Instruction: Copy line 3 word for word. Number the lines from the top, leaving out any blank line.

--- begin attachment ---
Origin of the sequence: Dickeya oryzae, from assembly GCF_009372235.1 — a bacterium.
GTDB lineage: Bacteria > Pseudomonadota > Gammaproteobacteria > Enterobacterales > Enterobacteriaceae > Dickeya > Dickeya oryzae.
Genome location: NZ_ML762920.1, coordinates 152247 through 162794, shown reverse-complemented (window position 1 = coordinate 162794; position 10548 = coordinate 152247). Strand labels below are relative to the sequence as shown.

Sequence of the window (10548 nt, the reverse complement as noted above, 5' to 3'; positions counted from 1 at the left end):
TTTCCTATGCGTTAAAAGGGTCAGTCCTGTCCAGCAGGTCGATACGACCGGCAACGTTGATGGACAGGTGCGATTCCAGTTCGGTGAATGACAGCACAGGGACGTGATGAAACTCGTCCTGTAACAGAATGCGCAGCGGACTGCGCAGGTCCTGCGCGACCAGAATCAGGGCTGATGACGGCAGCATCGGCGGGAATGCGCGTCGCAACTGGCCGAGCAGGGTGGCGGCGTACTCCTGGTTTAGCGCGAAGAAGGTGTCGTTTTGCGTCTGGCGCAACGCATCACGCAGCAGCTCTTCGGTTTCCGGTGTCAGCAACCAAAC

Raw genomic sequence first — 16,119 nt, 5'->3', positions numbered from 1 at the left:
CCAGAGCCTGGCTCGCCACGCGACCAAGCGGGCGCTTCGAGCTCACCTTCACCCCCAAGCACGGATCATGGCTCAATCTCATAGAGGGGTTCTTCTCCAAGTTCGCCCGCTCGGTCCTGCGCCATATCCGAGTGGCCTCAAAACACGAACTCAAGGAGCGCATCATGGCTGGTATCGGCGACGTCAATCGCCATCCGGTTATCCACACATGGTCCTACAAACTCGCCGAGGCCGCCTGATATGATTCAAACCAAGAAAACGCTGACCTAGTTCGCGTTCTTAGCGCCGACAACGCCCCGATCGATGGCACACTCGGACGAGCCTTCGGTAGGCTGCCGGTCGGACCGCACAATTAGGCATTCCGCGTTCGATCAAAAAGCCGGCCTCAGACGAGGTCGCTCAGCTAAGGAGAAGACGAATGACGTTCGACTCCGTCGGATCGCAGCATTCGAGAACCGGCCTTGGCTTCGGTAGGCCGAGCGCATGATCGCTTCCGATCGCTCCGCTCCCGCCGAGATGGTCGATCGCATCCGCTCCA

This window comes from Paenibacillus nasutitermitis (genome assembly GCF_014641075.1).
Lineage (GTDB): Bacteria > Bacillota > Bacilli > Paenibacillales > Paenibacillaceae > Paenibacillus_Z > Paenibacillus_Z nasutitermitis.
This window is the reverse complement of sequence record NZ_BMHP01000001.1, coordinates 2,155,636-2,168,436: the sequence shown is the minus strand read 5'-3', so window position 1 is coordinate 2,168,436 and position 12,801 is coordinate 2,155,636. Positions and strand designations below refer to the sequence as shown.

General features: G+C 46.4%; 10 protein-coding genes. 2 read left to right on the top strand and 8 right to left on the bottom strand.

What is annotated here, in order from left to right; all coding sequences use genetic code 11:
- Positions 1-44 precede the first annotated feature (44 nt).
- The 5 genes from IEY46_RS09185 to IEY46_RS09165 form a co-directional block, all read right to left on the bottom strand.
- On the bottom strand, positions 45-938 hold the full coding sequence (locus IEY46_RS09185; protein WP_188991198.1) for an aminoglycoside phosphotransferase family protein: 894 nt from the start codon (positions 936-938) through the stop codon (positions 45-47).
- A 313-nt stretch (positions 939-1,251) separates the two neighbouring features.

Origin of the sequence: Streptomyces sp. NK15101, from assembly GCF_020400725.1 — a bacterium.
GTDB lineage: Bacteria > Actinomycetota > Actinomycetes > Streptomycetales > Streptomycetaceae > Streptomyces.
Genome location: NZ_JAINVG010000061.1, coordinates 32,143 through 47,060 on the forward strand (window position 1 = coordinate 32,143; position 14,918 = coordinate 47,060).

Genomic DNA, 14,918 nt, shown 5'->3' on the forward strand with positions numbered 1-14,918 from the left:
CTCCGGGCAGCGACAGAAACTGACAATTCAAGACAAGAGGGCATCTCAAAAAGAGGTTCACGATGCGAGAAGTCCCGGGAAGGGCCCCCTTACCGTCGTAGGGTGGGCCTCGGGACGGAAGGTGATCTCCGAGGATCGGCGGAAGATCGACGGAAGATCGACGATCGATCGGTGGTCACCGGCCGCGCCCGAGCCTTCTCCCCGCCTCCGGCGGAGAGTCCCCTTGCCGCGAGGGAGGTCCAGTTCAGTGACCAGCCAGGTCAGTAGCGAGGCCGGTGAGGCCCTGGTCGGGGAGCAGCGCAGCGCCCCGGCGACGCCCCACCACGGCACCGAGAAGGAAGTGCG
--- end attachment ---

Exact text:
Genome location: NZ_ML762920.1, coordinates 152247 through 162794, shown reverse-complemented (window position 1 = coordinate 162794; position 10548 = coordinate 152247). Strand labels below are relative to the sequence as shown.